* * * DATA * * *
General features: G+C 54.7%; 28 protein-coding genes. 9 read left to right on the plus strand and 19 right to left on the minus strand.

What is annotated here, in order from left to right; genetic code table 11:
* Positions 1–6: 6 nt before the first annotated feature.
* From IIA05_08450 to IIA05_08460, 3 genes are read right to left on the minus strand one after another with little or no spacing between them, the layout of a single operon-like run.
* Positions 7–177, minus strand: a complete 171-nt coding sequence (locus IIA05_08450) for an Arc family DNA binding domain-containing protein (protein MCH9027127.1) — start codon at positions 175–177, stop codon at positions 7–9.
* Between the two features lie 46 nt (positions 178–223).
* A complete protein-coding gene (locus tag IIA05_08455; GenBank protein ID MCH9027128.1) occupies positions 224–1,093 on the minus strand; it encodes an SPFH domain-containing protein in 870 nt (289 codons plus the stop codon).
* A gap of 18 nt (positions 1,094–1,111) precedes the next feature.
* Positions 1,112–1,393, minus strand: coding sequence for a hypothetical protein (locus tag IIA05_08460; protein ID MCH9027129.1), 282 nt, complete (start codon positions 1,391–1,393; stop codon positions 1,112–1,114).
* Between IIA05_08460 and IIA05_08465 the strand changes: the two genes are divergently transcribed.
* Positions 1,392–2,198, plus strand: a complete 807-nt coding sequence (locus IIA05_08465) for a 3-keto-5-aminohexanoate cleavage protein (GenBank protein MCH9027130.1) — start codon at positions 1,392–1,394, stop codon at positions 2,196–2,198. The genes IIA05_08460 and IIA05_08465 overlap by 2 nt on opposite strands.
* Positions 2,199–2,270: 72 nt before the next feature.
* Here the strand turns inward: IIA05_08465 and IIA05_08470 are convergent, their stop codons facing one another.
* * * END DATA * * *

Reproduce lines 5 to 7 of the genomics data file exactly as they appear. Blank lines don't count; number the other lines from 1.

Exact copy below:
* Positions 7–177, minus strand: a complete 171-nt coding sequence (locus IIA05_08450) for an Arc family DNA binding domain-containing protein (protein MCH9027127.1) — start codon at positions 175–177, stop codon at positions 7–9.
* Between the two features lie 46 nt (positions 178–223).
* A complete protein-coding gene (locus tag IIA05_08455; GenBank protein ID MCH9027128.1) occupies positions 224–1,093 on the minus strand; it encodes an SPFH domain-containing protein in 870 nt (289 codons plus the stop codon).